Likewise, global platforms can tend to be ”winner-take-all” systems. Consumers can pick the best available from the superstars on the platform – while everyone else will find it hard to attract users. Furthermore, on a platform that includes contributions from amateurs and volunteers, professionals and companies will find that they are competing against solutions that cost next to nothing.  Whether you are a rental car company, a photographer, a designer or a hotel, you will feel a much harder pressure on prices.

The platform model will enable a much more efficient use of resources, it will mobilize competences and capacities that are currently not utilized, and it will allow users to co-create and configure highly individualized solutions from a global supply.

It will also increase competition and challenge the way businesses are currently making money.



Wednesday, May 21, 2014

Amazing radio program by Martin Wolf on our economic future

Martin Wolf, chief economics commentator of the Financial Times, has produced a 43 min. radio program for BBC, which provides a very good and timely overview of some of the deep structural issues that are changing the economy and everybody’s future. The program is titled: "The future is not what it used to be". 
Martin Wolf covers issues such as machines taking over jobs, polarization of income and taxation and redistribution. He draws on an amazing line-up of interviews with the world’s leading economists: Thomas Pikkety, Larry Summers, Robert Stiglitz, Robert Gordon, Eric Brynjolfsson… It goes on and on. It’s hard to think of anyone else who could have produced this program.

Generally, Wolf himself sounds a bit more pessimistic than the experts he interviews.

Thursday, May 15, 2014

Following China to the next level

Just published the latest newsletter in the Suitable for Growth project at the Universe Foundation. Lots of interesting information, frankly - if you are interested in business in China, that is.
Humphrey Lau, GM of Grundfos China, tells that the coastal cities are now so different from the in-land markets that Grundfos has split their China operations in two divisions.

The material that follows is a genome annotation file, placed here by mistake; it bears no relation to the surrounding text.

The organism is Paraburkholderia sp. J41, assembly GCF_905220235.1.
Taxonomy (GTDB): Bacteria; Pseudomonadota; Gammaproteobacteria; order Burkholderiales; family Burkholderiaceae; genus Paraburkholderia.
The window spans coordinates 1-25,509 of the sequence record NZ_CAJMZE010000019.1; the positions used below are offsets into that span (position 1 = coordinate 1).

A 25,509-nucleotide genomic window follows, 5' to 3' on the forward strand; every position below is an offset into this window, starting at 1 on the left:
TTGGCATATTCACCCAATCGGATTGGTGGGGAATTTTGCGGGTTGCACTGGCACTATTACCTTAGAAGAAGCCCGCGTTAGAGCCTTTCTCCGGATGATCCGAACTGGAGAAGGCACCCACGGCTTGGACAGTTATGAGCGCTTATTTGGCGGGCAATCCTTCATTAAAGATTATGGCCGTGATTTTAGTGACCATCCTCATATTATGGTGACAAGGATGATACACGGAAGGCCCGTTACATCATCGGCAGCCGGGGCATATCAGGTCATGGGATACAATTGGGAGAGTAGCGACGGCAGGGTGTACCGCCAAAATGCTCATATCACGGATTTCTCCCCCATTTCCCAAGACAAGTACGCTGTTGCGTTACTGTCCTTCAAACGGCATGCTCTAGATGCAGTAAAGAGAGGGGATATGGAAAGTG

Ed Tse, former head of Booz and co in China talks of the innovations coming out of a new generation of Chinese companies emerging from the mid market, and they can become important players way beyond China soon.
And lots more...

Thursday, May 01, 2014

Jeremy Rifkin on an economy where energy, information and things cost next to nothing

Jeremy Rifkin’s latest book ”The zero marginal cost society” looks at how the economy could change as an increasing part of what we consume is produced in ways, where the marginal cost is near zero. We know that once a piece of information has been produced, it can be copied and distributed for nearly free.
Jeremy Rifkin argues that the same logic will apply to 3D printed physical objects and to renewable energy.
It will be expensive to establish the infrastructure and the machinery for producing and delivering, and it will take investments to design and create the first version of a product – but from there on, all the following copies are essentially free.

As Rifkin writes:
”Like the communications internet where the up-front costs of establishing the infrastructure were considerable, but the marginal cost of producing and distributing information is negligible, the up-front costs of establishing an energy internet are likewise significant, but the marginal cost of producing each unit of solar and wind power is nearly zero. Renewable energy, like information, is nearly free after accounting for the fixed costs of research, development, and deployment”.